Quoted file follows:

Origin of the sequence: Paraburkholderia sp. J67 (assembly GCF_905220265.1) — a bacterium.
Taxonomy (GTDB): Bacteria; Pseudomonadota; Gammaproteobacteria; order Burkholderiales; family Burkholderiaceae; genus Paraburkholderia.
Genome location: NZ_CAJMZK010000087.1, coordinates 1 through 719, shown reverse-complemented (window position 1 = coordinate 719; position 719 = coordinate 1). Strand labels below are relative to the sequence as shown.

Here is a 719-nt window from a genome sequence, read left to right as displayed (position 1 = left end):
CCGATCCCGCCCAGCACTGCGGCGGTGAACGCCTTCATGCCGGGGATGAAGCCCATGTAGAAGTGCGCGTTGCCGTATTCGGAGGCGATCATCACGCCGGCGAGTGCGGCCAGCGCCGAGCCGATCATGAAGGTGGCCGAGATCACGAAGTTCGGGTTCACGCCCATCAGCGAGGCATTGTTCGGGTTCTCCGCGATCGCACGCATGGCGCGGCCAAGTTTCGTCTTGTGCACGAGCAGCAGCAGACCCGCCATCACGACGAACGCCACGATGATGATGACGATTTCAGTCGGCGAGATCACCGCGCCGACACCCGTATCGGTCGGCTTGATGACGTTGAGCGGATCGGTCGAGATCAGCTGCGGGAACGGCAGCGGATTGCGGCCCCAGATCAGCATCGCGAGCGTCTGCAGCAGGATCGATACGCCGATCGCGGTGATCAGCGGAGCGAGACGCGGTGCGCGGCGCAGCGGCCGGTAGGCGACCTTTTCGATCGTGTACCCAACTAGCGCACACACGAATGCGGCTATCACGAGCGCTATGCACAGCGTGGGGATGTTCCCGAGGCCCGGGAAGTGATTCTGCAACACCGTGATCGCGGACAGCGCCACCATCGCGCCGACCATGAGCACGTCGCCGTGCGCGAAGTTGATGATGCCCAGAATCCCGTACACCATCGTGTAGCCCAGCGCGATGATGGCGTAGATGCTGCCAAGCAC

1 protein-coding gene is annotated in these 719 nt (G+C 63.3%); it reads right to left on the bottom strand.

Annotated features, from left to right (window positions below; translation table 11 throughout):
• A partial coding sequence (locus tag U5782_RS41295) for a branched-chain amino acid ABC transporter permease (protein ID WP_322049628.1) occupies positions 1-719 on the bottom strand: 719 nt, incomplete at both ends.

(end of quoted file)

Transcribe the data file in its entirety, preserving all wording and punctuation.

Origin of the sequence: Paraburkholderia sp. J67 (assembly GCF_905220265.1) — a bacterium.
Taxonomy (GTDB): Bacteria; Pseudomonadota; Gammaproteobacteria; order Burkholderiales; family Burkholderiaceae; genus Paraburkholderia.
Genome location: NZ_CAJMZK010000087.1, coordinates 1 through 719, shown reverse-complemented (window position 1 = coordinate 719; position 719 = coordinate 1). Strand labels below are relative to the sequence as shown.

Here is a 719-nt window from a genome sequence, read left to right as displayed (position 1 = left end):
CCGATCCCGCCCAGCACTGCGGCGGTGAACGCCTTCATGCCGGGGATGAAGCCCATGTAGAAGTGCGCGTTGCCGTATTCGGAGGCGATCATCACGCCGGCGAGTGCGGCCAGCGCCGAGCCGATCATGAAGGTGGCCGAGATCACGAAGTTCGGGTTCACGCCCATCAGCGAGGCATTGTTCGGGTTCTCCGCGATCGCACGCATGGCGCGGCCAAGTTTCGTCTTGTGCACGAGCAGCAGCAGACCCGCCATCACGACGAACGCCACGATGATGATGACGATTTCAGTCGGCGAGATCACCGCGCCGACACCCGTATCGGTCGGCTTGATGACGTTGAGCGGATCGGTCGAGATCAGCTGCGGGAACGGCAGCGGATTGCGGCCCCAGATCAGCATCGCGAGCGTCTGCAGCAGGATCGATACGCCGATCGCGGTGATCAGCGGAGCGAGACGCGGTGCGCGGCGCAGCGGCCGGTAGGCGACCTTTTCGATCGTGTACCCAACTAGCGCACACACGAATGCGGCTATCACGAGCGCTATGCACAGCGTGGGGATGTTCCCGAGGCCCGGGAAGTGATTCTGCAACACCGTGATCGCGGACAGCGCCACCATCGCGCCGACCATGAGCACGTCGCCGTGCGCGAAGTTGATGATGCCCAGAATCCCGTACACCATCGTGTAGCCCAGCGCGATGATGGCGTAGATGCTGCCAAGCAC

1 protein-coding gene is annotated in these 719 nt (G+C 63.3%); it reads right to left on the bottom strand.

Annotated features, from left to right (window positions below; translation table 11 throughout):
• A partial coding sequence (locus tag U5782_RS41295) for a branched-chain amino acid ABC transporter permease (protein ID WP_322049628.1) occupies positions 1-719 on the bottom strand: 719 nt, incomplete at both ends.